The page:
Burl Ives was the first major recording artist to pick up on the number. He did so in 1949, after being sent the song by Eden Ahbez, an iconic California folksinging character, who was best known for living under the grandiose Hollywood sign, before being discovered by Nat King Cole in 1947. Since its initial release, Ghost Riders has been performed by over 50 musicians. Styles vary from full out, loud rockin’ country as done by the Outlaws to a simple folksinger’s tale as Don Edwards does in the following video.

A Real Texas Ghost Story

The story of Stampede takes place back in the 19th century during the heyday of the cattle drives. According to legend, a band of cowboys were driving 1500 head of cattle from South Texas to Kansas. While traveling along the Blanco River in West Texas, the group approached a flat-topped mesa that overlooked the river.

Since there was good grazing on top, they drove their heard up on the small plateau, being careful not to get too close to the large cliff that overlooked the river. Much to their surprise they encountered an old man, who was camped out with his own small herd of about 50 steers. Without much discussion, the drovers from the South decided to share the mesa with the old man.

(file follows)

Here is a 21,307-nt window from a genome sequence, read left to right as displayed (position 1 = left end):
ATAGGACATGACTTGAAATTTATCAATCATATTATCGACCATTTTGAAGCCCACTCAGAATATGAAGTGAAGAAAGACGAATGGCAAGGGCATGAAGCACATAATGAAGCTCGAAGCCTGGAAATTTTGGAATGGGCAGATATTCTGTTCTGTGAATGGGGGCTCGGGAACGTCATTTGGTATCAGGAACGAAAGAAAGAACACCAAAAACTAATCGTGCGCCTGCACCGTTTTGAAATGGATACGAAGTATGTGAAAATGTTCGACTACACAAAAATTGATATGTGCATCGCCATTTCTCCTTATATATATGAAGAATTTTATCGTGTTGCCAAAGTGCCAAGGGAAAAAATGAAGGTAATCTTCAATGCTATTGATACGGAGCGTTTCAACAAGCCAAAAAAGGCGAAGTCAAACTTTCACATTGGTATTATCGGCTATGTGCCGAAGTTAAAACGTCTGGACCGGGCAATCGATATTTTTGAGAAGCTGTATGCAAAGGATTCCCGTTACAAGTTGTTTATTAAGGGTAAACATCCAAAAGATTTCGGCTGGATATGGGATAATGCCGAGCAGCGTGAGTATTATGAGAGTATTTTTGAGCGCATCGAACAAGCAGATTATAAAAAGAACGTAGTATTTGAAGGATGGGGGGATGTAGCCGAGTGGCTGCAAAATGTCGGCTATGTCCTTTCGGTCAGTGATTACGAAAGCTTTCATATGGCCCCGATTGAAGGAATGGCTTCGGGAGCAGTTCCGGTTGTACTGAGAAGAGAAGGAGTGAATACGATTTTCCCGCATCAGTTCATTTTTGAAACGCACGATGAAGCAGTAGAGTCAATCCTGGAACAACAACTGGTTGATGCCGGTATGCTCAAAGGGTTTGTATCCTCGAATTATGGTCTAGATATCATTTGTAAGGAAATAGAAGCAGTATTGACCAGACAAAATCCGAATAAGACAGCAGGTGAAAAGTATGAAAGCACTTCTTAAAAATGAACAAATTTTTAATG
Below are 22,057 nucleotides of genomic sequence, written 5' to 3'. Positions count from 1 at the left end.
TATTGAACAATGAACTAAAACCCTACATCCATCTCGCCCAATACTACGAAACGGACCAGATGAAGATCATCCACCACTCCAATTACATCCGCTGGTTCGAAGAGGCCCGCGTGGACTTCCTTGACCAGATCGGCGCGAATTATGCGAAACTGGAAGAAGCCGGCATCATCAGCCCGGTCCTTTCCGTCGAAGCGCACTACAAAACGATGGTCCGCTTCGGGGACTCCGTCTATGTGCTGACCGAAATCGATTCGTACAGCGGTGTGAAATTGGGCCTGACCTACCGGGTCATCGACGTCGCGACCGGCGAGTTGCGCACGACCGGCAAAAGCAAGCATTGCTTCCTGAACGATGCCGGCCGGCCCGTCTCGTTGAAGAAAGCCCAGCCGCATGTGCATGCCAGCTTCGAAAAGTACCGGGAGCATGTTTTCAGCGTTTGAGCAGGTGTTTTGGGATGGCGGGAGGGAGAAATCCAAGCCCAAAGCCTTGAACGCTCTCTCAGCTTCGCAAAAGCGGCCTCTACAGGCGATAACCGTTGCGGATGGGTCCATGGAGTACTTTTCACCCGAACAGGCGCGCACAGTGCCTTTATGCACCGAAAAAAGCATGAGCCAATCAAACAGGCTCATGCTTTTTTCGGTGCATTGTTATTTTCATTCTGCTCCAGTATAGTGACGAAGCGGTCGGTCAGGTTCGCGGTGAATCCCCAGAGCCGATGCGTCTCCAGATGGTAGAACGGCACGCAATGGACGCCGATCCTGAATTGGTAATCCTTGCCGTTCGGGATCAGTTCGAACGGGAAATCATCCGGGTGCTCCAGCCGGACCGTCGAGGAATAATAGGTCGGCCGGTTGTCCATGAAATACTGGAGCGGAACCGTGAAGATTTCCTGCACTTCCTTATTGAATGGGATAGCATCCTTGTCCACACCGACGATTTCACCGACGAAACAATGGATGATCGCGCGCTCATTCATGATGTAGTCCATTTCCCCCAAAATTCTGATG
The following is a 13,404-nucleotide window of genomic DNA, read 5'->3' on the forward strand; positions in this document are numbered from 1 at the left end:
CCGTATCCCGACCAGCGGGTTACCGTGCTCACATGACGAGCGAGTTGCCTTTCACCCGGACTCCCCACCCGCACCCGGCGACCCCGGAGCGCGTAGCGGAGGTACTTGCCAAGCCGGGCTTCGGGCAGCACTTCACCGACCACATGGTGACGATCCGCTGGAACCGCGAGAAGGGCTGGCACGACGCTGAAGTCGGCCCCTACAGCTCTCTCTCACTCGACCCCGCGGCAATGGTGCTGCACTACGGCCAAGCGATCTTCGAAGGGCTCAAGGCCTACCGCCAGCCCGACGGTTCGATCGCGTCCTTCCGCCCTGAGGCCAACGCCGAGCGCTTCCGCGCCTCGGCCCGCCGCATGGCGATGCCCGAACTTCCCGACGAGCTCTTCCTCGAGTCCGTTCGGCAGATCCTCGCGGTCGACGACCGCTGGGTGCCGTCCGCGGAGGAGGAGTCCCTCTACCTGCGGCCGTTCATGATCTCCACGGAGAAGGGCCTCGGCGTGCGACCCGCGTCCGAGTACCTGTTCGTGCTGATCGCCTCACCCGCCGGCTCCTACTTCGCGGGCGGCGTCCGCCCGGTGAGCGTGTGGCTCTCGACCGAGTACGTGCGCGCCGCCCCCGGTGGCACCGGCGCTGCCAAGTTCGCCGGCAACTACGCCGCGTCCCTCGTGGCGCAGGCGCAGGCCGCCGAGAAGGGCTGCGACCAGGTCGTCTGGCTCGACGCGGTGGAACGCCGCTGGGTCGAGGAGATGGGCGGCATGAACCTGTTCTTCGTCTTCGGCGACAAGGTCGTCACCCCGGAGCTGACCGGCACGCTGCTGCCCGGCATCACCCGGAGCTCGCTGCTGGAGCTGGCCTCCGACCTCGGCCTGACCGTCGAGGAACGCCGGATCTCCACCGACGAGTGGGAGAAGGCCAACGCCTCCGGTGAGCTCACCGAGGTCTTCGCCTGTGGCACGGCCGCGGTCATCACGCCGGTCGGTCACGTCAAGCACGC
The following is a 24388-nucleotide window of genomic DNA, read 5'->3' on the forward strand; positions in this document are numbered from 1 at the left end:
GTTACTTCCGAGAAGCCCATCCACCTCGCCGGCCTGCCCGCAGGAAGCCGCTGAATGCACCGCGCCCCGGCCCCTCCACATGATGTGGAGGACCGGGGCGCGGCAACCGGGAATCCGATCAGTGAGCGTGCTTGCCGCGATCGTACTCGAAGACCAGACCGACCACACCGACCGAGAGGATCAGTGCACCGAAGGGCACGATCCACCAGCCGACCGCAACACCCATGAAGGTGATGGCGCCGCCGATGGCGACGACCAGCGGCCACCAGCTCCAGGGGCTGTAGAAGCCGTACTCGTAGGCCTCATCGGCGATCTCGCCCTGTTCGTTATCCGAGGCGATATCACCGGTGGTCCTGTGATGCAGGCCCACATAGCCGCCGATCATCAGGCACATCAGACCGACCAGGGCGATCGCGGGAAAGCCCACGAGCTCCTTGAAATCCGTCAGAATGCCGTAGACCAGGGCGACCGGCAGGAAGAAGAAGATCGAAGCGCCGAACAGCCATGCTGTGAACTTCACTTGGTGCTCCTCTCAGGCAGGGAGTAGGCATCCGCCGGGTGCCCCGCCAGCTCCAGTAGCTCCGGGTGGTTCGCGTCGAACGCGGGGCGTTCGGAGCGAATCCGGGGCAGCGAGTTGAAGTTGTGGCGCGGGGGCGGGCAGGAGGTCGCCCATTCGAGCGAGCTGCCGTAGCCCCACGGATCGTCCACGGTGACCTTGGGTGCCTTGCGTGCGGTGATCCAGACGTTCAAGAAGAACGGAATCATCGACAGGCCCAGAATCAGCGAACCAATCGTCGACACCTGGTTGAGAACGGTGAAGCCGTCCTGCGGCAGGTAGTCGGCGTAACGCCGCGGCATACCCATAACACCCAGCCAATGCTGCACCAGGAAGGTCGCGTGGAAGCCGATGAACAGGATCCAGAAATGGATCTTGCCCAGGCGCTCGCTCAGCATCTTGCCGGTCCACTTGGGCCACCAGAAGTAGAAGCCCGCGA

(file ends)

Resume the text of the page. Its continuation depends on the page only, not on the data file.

Unfortunately, this decision did not sit well with the old man, for sometime in the middle of the night, he arose and deliberately started a stampede that killed 1200 head of cattle and two cowboys. Then, he hightailed it away from the mesa, but the cowboys tracked him down and brought him back to camp.

For his callous crimes, the old man was blindfolded, placed on a horse and driven off the cliff. From that day on, the hallowed place has been known as Stampede Mesa. Not surprisingly, the land is believed to be haunted with strange sounds and apparitions of cattle stampeding being reported by those who travel along the Blanco River.

Cowboy Poetry Week: “I Ride an Old Paint”

An American Paint Horse at a horse show in the Czech Republic, from Wikipedia, photo by Karakal

The Death of the Old West